[CentOS-devel] Latest builds are now online 2014-06-25_build 4

Wed Jul 2 14:48:15 UTC 2014
Morten Stevens <mstevens at fedoraproject.org>

2014-07-02 16:35 GMT+02:00 Karanbir Singh <mail-lists at karan.org>:
> On 07/02/2014 03:30 PM, Les Mikesell wrote:
>> On Wed, Jul 2, 2014 at 4:52 AM, Karanbir Singh <mail-lists at karan.org> wrote:
>>> On 07/02/2014 10:38 AM, Karanbir Singh wrote:
>>>>> I am less opposed to these as they retain some semblance of a
>>>>> correlation to upstream 7.0, although presumably any release would now
>>>>> be .1407 rather than .1406 as we are now into July?
>>>> no it wont, we use the tag that matches upstream's release stamp, so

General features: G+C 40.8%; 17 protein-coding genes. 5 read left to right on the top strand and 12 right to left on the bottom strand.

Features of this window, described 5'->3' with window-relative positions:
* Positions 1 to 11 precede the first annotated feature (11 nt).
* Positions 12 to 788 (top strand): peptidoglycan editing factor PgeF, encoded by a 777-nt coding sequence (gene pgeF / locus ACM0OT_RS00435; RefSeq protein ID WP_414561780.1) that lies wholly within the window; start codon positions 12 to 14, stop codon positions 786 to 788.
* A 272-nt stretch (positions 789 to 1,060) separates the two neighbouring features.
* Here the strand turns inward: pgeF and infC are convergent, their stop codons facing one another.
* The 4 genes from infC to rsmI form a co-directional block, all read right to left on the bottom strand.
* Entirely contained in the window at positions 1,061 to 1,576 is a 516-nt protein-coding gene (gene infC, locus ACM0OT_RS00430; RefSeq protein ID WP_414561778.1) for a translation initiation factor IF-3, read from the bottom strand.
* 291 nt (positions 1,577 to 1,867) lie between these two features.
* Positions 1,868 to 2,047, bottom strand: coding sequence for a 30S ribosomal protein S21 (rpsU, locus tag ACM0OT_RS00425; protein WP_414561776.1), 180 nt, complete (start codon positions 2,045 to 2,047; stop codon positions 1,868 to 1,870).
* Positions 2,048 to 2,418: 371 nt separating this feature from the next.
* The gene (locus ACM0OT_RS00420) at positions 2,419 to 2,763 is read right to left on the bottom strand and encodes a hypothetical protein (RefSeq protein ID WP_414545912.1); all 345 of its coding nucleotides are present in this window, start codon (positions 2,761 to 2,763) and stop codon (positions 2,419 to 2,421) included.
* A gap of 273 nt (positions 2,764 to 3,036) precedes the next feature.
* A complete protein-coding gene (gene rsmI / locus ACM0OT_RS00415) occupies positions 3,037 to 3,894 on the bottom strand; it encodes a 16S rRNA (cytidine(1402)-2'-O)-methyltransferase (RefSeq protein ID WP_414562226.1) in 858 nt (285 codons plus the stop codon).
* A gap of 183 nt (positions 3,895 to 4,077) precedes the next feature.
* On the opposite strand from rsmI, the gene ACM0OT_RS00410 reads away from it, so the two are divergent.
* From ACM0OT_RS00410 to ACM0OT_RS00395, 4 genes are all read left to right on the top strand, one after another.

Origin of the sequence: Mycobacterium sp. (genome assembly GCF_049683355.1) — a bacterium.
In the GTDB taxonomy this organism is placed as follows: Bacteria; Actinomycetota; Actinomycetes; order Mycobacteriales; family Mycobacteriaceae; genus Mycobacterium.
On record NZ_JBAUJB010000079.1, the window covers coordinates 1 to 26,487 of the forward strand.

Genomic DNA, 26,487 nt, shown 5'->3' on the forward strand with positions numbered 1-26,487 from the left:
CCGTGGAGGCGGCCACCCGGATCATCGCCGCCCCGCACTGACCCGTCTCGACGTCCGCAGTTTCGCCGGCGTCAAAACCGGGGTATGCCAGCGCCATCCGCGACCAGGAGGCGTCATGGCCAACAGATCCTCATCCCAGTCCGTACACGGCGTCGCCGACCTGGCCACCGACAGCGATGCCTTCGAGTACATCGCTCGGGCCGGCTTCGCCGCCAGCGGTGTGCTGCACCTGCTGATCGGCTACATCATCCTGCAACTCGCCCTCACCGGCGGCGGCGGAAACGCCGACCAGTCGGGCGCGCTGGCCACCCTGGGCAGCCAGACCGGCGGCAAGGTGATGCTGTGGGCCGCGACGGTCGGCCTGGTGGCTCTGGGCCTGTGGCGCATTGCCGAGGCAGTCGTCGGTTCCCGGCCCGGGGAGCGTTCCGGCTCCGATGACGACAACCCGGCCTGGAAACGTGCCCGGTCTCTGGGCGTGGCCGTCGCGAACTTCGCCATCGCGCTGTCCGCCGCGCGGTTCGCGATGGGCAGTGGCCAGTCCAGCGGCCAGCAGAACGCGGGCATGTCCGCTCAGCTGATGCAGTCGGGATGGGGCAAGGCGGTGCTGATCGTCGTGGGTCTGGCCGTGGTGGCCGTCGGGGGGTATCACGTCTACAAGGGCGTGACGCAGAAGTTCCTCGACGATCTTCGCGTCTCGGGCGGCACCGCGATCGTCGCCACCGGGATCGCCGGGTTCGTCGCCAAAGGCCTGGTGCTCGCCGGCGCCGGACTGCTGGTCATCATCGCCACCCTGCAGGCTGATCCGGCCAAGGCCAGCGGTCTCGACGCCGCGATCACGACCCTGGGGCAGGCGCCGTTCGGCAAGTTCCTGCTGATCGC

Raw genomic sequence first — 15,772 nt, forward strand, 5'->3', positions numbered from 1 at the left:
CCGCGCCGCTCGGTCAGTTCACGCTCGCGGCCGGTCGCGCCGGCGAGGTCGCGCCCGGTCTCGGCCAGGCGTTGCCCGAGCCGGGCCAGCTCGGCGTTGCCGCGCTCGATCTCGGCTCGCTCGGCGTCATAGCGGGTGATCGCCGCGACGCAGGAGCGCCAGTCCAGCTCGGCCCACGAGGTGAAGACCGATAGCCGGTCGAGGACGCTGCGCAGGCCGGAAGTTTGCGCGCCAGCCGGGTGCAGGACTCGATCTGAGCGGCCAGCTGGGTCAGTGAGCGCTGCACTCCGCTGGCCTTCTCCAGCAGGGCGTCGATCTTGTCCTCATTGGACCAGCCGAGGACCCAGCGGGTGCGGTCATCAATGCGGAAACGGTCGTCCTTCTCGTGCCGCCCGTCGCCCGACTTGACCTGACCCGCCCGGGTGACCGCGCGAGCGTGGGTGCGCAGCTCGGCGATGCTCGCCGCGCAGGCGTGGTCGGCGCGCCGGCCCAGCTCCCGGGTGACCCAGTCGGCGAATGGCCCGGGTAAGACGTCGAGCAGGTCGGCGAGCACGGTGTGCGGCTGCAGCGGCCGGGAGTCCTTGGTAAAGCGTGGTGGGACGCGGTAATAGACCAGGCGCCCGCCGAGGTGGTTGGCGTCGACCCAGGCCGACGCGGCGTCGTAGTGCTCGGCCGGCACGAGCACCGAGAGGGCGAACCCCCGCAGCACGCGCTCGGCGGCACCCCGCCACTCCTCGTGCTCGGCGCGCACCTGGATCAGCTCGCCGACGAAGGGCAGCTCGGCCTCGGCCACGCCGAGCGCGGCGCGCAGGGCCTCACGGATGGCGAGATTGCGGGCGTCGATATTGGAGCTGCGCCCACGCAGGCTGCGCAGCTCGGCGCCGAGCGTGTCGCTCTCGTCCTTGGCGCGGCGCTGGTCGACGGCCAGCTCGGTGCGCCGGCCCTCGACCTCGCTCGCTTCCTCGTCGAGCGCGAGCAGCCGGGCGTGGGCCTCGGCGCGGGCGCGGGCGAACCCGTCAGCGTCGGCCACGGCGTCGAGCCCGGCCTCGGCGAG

>>>> will stay 1406
>>> This is a great example of why the date scheme is much better than the
>>> old one - it clearly reflects the state of code inside the release.
>> What would that date actually reflect?  The last change from upstream,
>> the date of the matching upstream release, or the CentOS release date?
> As i said, it would refleft ( as it does not ) the code age, and not a
> centos release.
>>  I think what people want is to keep it closely tied to the upstream
>> identification.
> yes, which is what this achieves.

No, it doesn't. Close to upstream means 7.0 and not 7-0-core-1406.

CentOS 7.0 will reflect RHEL 7.0 codebase / code age. Based on upstream.

CentOS 7-0-core-1406 will confuse many people.

Best regards,